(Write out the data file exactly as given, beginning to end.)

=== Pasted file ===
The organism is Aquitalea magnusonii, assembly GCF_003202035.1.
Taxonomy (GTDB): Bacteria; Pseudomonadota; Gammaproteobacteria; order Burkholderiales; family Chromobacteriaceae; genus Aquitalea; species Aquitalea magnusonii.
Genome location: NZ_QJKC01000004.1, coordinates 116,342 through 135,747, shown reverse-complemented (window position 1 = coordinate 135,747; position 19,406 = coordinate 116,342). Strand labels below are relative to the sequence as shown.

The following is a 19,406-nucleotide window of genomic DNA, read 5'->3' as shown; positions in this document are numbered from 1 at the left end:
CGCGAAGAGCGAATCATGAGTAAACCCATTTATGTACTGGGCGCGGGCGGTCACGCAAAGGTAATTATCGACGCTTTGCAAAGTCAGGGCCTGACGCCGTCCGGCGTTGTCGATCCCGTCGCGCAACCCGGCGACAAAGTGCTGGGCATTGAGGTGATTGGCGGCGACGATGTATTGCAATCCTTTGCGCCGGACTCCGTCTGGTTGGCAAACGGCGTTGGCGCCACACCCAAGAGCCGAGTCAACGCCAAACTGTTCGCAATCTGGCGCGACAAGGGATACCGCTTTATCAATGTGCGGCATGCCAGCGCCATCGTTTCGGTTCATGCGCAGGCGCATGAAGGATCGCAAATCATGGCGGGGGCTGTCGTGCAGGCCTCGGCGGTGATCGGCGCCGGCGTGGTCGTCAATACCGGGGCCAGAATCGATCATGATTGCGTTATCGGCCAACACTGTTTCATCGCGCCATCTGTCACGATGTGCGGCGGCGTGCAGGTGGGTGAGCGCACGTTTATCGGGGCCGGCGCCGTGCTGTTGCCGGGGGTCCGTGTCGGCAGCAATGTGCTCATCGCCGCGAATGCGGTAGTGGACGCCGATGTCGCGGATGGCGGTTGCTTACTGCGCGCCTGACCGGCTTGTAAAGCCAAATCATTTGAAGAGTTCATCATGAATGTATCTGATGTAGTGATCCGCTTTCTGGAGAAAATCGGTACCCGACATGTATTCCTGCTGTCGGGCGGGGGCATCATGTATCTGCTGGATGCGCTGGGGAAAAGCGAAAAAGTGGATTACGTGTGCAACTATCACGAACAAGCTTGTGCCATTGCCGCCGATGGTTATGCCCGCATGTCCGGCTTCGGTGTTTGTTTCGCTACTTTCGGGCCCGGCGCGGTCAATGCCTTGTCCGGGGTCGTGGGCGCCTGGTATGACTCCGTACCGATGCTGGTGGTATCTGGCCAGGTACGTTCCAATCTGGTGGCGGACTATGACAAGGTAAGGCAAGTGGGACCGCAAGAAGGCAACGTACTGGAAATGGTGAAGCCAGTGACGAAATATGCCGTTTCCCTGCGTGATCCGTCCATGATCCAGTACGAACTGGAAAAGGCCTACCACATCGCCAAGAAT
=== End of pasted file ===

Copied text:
The organism is Aquitalea magnusonii, assembly GCF_003202035.1.
Taxonomy (GTDB): Bacteria; Pseudomonadota; Gammaproteobacteria; order Burkholderiales; family Chromobacteriaceae; genus Aquitalea; species Aquitalea magnusonii.
Genome location: NZ_QJKC01000004.1, coordinates 116,342 through 135,747, shown reverse-complemented (window position 1 = coordinate 135,747; position 19,406 = coordinate 116,342). Strand labels below are relative to the sequence as shown.

The following is a 19,406-nucleotide window of genomic DNA, read 5'->3' as shown; positions in this document are numbered from 1 at the left end:
CGCGAAGAGCGAATCATGAGTAAACCCATTTATGTACTGGGCGCGGGCGGTCACGCAAAGGTAATTATCGACGCTTTGCAAAGTCAGGGCCTGACGCCGTCCGGCGTTGTCGATCCCGTCGCGCAACCCGGCGACAAAGTGCTGGGCATTGAGGTGATTGGCGGCGACGATGTATTGCAATCCTTTGCGCCGGACTCCGTCTGGTTGGCAAACGGCGTTGGCGCCACACCCAAGAGCCGAGTCAACGCCAAACTGTTCGCAATCTGGCGCGACAAGGGATACCGCTTTATCAATGTGCGGCATGCCAGCGCCATCGTTTCGGTTCATGCGCAGGCGCATGAAGGATCGCAAATCATGGCGGGGGCTGTCGTGCAGGCCTCGGCGGTGATCGGCGCCGGCGTGGTCGTCAATACCGGGGCCAGAATCGATCATGATTGCGTTATCGGCCAACACTGTTTCATCGCGCCATCTGTCACGATGTGCGGCGGCGTGCAGGTGGGTGAGCGCACGTTTATCGGGGCCGGCGCCGTGCTGTTGCCGGGGGTCCGTGTCGGCAGCAATGTGCTCATCGCCGCGAATGCGGTAGTGGACGCCGATGTCGCGGATGGCGGTTGCTTACTGCGCGCCTGACCGGCTTGTAAAGCCAAATCATTTGAAGAGTTCATCATGAATGTATCTGATGTAGTGATCCGCTTTCTGGAGAAAATCGGTACCCGACATGTATTCCTGCTGTCGGGCGGGGGCATCATGTATCTGCTGGATGCGCTGGGGAAAAGCGAAAAAGTGGATTACGTGTGCAACTATCACGAACAAGCTTGTGCCATTGCCGCCGATGGTTATGCCCGCATGTCCGGCTTCGGTGTTTGTTTCGCTACTTTCGGGCCCGGCGCGGTCAATGCCTTGTCCGGGGTCGTGGGCGCCTGGTATGACTCCGTACCGATGCTGGTGGTATCTGGCCAGGTACGTTCCAATCTGGTGGCGGACTATGACAAGGTAAGGCAAGTGGGACCGCAAGAAGGCAACGTACTGGAAATGGTGAAGCCAGTGACGAAATATGCCGTTTCCCTGCGTGATCCGTCCATGATCCAGTACGAACTGGAAAAGGCCTACCACATCGCCAAGAAT